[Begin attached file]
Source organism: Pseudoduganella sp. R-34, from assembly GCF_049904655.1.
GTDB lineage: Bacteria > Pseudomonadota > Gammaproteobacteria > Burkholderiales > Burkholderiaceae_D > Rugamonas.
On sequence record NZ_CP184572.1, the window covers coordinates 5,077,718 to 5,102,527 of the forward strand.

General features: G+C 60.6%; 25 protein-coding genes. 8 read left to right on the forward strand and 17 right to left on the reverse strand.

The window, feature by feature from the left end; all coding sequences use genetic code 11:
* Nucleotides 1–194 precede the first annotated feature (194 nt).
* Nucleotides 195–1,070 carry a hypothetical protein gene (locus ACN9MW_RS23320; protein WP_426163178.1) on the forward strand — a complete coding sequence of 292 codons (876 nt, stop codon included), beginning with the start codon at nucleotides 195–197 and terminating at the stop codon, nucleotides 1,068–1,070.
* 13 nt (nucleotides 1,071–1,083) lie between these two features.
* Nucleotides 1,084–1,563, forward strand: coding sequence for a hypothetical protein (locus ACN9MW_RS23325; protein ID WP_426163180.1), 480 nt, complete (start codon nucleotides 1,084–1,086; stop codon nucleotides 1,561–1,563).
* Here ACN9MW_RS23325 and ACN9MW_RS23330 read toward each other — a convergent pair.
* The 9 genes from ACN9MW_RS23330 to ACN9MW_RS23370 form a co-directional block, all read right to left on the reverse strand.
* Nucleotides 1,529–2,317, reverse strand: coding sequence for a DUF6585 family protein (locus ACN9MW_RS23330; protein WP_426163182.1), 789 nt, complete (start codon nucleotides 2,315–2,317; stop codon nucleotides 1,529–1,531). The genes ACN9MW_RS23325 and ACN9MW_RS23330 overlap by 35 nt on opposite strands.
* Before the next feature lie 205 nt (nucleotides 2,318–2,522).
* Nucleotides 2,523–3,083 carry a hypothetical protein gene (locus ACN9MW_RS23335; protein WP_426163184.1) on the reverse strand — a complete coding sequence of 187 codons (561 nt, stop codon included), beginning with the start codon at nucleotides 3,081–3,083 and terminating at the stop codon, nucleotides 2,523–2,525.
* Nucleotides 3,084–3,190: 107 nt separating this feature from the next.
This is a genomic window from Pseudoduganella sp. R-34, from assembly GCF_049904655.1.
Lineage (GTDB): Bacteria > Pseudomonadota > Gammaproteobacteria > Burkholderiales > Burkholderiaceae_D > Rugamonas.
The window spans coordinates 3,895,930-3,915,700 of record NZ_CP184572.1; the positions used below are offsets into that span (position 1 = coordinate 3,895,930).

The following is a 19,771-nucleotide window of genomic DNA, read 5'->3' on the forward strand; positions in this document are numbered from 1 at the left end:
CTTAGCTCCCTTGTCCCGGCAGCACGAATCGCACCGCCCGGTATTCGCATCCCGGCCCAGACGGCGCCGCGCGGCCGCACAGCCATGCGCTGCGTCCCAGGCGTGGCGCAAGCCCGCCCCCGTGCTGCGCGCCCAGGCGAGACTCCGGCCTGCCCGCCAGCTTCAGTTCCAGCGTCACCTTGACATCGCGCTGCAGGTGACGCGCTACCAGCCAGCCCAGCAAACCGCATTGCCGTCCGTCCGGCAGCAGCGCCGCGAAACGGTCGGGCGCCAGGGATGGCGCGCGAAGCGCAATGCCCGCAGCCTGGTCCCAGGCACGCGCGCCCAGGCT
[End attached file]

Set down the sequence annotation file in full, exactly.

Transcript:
Source organism: Pseudoduganella sp. R-34, from assembly GCF_049904655.1.
GTDB lineage: Bacteria > Pseudomonadota > Gammaproteobacteria > Burkholderiales > Burkholderiaceae_D > Rugamonas.
On sequence record NZ_CP184572.1, the window covers coordinates 5,077,718 to 5,102,527 of the forward strand.

General features: G+C 60.6%; 25 protein-coding genes. 8 read left to right on the forward strand and 17 right to left on the reverse strand.

The window, feature by feature from the left end; all coding sequences use genetic code 11:
* Nucleotides 1–194 precede the first annotated feature (194 nt).
* Nucleotides 195–1,070 carry a hypothetical protein gene (locus ACN9MW_RS23320; protein WP_426163178.1) on the forward strand — a complete coding sequence of 292 codons (876 nt, stop codon included), beginning with the start codon at nucleotides 195–197 and terminating at the stop codon, nucleotides 1,068–1,070.
* 13 nt (nucleotides 1,071–1,083) lie between these two features.
* Nucleotides 1,084–1,563, forward strand: coding sequence for a hypothetical protein (locus ACN9MW_RS23325; protein ID WP_426163180.1), 480 nt, complete (start codon nucleotides 1,084–1,086; stop codon nucleotides 1,561–1,563).
* Here ACN9MW_RS23325 and ACN9MW_RS23330 read toward each other — a convergent pair.
* The 9 genes from ACN9MW_RS23330 to ACN9MW_RS23370 form a co-directional block, all read right to left on the reverse strand.
* Nucleotides 1,529–2,317, reverse strand: coding sequence for a DUF6585 family protein (locus ACN9MW_RS23330; protein WP_426163182.1), 789 nt, complete (start codon nucleotides 2,315–2,317; stop codon nucleotides 1,529–1,531). The genes ACN9MW_RS23325 and ACN9MW_RS23330 overlap by 35 nt on opposite strands.
* Before the next feature lie 205 nt (nucleotides 2,318–2,522).
* Nucleotides 2,523–3,083 carry a hypothetical protein gene (locus ACN9MW_RS23335; protein WP_426163184.1) on the reverse strand — a complete coding sequence of 187 codons (561 nt, stop codon included), beginning with the start codon at nucleotides 3,081–3,083 and terminating at the stop codon, nucleotides 2,523–2,525.
* Nucleotides 3,084–3,190: 107 nt separating this feature from the next.
This is a genomic window from Pseudoduganella sp. R-34, from assembly GCF_049904655.1.
Lineage (GTDB): Bacteria > Pseudomonadota > Gammaproteobacteria > Burkholderiales > Burkholderiaceae_D > Rugamonas.
The window spans coordinates 3,895,930-3,915,700 of record NZ_CP184572.1; the positions used below are offsets into that span (position 1 = coordinate 3,895,930).

The following is a 19,771-nucleotide window of genomic DNA, read 5'->3' on the forward strand; positions in this document are numbered from 1 at the left end:
CTTAGCTCCCTTGTCCCGGCAGCACGAATCGCACCGCCCGGTATTCGCATCCCGGCCCAGACGGCGCCGCGCGGCCGCACAGCCATGCGCTGCGTCCCAGGCGTGGCGCAAGCCCGCCCCCGTGCTGCGCGCCCAGGCGAGACTCCGGCCTGCCCGCCAGCTTCAGTTCCAGCGTCACCTTGACATCGCGCTGCAGGTGACGCGCTACCAGCCAGCCCAGCAAACCGCATTGCCGTCCGTCCGGCAGCAGCGCCGCGAAACGGTCGGGCGCCAGGGATGGCGCGCGAAGCGCAATGCCCGCAGCCTGGTCCCAGGCACGCGCGCCCAGGCT